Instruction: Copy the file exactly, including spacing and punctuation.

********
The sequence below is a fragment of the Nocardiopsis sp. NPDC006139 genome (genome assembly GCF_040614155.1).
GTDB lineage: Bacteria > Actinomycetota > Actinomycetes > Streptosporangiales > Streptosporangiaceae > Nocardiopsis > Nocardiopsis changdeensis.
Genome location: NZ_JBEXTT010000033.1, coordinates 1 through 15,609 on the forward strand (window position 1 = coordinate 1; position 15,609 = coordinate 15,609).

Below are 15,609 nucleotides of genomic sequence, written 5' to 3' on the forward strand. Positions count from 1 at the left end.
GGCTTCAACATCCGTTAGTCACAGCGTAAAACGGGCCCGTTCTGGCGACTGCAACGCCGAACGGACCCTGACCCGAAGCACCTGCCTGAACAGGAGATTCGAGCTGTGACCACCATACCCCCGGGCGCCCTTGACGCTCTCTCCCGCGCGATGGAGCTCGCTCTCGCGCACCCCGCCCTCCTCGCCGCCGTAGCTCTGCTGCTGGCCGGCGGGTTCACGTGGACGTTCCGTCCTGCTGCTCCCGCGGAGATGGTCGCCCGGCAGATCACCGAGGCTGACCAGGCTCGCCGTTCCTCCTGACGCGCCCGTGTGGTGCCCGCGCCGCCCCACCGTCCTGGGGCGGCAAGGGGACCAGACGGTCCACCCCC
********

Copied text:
The sequence below is a fragment of the Nocardiopsis sp. NPDC006139 genome (genome assembly GCF_040614155.1).
GTDB lineage: Bacteria > Actinomycetota > Actinomycetes > Streptosporangiales > Streptosporangiaceae > Nocardiopsis > Nocardiopsis changdeensis.
Genome location: NZ_JBEXTT010000033.1, coordinates 1 through 15,609 on the forward strand (window position 1 = coordinate 1; position 15,609 = coordinate 15,609).

Below are 15,609 nucleotides of genomic sequence, written 5' to 3' on the forward strand. Positions count from 1 at the left end.
GGCTTCAACATCCGTTAGTCACAGCGTAAAACGGGCCCGTTCTGGCGACTGCAACGCCGAACGGACCCTGACCCGAAGCACCTGCCTGAACAGGAGATTCGAGCTGTGACCACCATACCCCCGGGCGCCCTTGACGCTCTCTCCCGCGCGATGGAGCTCGCTCTCGCGCACCCCGCCCTCCTCGCCGCCGTAGCTCTGCTGCTGGCCGGCGGGTTCACGTGGACGTTCCGTCCTGCTGCTCCCGCGGAGATGGTCGCCCGGCAGATCACCGAGGCTGACCAGGCTCGCCGTTCCTCCTGACGCGCCCGTGTGGTGCCCGCGCCGCCCCACCGTCCTGGGGCGGCAAGGGGACCAGACGGTCCACCCCC